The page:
NATIONAL .02 BAC
Sweden has the lowest BAC limit in the world, 0.02.
"Alcohol metabolism, " ALCOHOL ALERT (1997), 35 PH 371. (Explains how alcohol is metabolized by the body and factors affecting this metabolism such as food, gender, medications, body weight, and so on.) Address: http://pubs.niaaa.nih.gov/publications/aa35.htm
Blomberg, R. D.; "Lower BAC limits for youth: Evaluation of the Maryland .02 Law. Washington, D. C.", National Highway Traffic Safety Administration, 1992, 125 p. The purpose of this study was to determine the effects of special drinking driving sanctions aimed at youthful drivers under the age of 21 years. This purpose was accomplished by focusing on a Maryland law which restricts driving by those under 21 to a blood alcohol concentration (BAC) less than 0.02 percent. Objectives were: 1) evaluate the impact of adoption of the sanction; 2) mount a public information and education campaign in selected counties to attempt to potentate the effects of the sanction; and 3) evaluate any added benefit of the information campaign. Crash data were used statewide and in six experimental counties. The unit of analysis was accident involved drivers under 21 years of age judged " had been drinking" on the police accident report. Box-Jenkins time series analysis of this measure indicated a significant step reduction in crash-involved drivers under 21 judged had been drinking coincident with adoption of the sanction and an additional significant step reduction in the experimental counties after application of the information campaign. Data in the experimental and comparison counties confirmed that knowledge of the sanction among youth increased significantly after exposure to the information campaign at the experimental sites but not at the comparisons. It was concluded that this special sanction for youth was effective and this effectiveness was significant and made more effective by a public service information program which emphasized the possible penalties for violation of the regulation.
Hingson, R.; Heeren,T.; Morelock, S.; "Effects of Maine's 1982 .02 law to reduce teenage driving after drinking. ALCOHOL DRUGS AND DRIVING, 5 (1):25-36, 1989. The effectiveness of Maine's 1982 .02 law, under which the state implemented an automatic one year driver's license suspension for any person under age 20 stopped for driving with a blood alcohol concentration (BAC) over .02 percent. In a follow-up telephone survey, 500 16-to 19-year-olds were interviewed in July 1983 and 1000 16-to 19- year-olds were interviewed annually for three post-law years and asked the same questions as a monitor of post-law attitudes and behavior. In the first and second years post-law, 1400 and 1200 Maine teenage licenses were suspended, respectively. It is noted that awareness of the law and its effects was very low among Maine teenagers. However, during the first three post-law years, the annual average of fatal night accidents in which teenagers were involved dropped 20 percent relative to the four pre-law years, while similar adult accidents rose by 2 percent. Other risky driving behaviors of adolescents may prevent further significant declines in fatal crash numbers.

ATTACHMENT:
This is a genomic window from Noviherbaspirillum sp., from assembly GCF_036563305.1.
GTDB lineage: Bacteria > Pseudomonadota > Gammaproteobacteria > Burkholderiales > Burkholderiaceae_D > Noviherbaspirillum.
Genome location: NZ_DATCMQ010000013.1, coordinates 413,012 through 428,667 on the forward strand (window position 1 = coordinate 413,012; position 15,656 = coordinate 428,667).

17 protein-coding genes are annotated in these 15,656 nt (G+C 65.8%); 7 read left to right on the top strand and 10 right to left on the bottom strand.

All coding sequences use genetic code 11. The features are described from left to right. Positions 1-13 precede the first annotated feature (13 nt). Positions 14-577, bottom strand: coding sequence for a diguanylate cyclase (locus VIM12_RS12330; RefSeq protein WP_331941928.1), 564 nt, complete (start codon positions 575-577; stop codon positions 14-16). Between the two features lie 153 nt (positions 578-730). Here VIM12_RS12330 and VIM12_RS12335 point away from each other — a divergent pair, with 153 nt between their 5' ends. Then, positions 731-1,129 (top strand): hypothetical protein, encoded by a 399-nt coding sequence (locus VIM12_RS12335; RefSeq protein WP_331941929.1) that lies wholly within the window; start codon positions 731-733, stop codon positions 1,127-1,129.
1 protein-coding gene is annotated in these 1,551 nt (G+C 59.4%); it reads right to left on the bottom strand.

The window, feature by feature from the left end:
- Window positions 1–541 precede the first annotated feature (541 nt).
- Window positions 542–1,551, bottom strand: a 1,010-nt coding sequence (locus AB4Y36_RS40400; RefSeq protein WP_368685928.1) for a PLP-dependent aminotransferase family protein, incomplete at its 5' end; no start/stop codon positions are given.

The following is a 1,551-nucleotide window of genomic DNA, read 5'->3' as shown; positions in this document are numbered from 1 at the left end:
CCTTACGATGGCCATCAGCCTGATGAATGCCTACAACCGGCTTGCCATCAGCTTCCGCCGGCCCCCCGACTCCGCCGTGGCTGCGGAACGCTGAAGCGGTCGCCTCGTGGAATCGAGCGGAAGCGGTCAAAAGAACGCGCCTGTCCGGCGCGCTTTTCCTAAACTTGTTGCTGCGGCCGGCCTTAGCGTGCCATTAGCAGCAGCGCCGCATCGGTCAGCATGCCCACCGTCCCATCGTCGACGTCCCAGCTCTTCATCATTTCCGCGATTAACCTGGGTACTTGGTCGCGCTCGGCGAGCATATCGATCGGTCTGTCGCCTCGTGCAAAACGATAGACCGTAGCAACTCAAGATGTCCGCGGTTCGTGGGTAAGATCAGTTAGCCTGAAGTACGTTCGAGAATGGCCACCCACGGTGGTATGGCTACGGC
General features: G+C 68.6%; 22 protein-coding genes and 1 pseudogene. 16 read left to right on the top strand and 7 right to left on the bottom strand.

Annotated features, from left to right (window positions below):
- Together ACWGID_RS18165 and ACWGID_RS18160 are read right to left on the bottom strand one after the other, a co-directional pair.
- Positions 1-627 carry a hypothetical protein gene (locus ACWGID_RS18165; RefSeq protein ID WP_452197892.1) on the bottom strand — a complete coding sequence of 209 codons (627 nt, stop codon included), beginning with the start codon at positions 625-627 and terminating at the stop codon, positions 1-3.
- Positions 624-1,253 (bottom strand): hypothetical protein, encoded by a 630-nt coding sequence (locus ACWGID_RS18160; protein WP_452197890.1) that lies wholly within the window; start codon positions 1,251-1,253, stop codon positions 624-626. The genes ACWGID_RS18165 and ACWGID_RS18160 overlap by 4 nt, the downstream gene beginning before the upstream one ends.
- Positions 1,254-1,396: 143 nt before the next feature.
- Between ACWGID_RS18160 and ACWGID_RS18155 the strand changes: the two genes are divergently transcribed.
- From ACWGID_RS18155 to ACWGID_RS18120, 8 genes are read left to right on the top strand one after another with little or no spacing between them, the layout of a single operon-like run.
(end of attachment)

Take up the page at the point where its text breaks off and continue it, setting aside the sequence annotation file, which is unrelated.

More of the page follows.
Hingson, R.; Heeren,T.; Morelock, S.; Lederman, R.; "Effects of Maine's .02 law," International Symposium on Young Drivers' Alcohol- and Drug- Impairment: Selective Countermeasure Programme Development. Abstracts, Amsterdam, The Netherlands: 13 Sep - 15 Sep, 1986 41 p. ( pp. 18). In June 1983, Maine introduced a law suspending a driver's license for one year of any teenager who drove with a blood alcohol level of .02 or higher, a level reachable after one drink. Statewide anonymous random telephone surveys of 500 16 to 19 year olds in Maine and in Massachusetts queried respondents about the year prior to the law. Surveys were(N=1000) conducted with adults 20 years old and older in each state. Teenage and adult surveys (N=1000) were repeated twice per year following the law in each state. The proportion of Maine teenagers who understood it is illegal to drive after a drink or more increased significantly, but even two years after the law, over 40 percent of Maine teenagers believed they could drive legally after two or more drinks. Two-thirds did not realize their licenses could be suspended for one year if they drove after drinking. Reported frequency of driving after drinking, heavy drinking, and nonfatal crash involvement declined significantly among Maine 16 to 19 year olds relative to Massachusetts teens and Maine adults. Declines were greatest among teens aware of the law. The proportion of injury and fatal crashes that involved adults 20 years of age and older increased significantly in Maine after the law relative to Maine 16 to 19 year olds.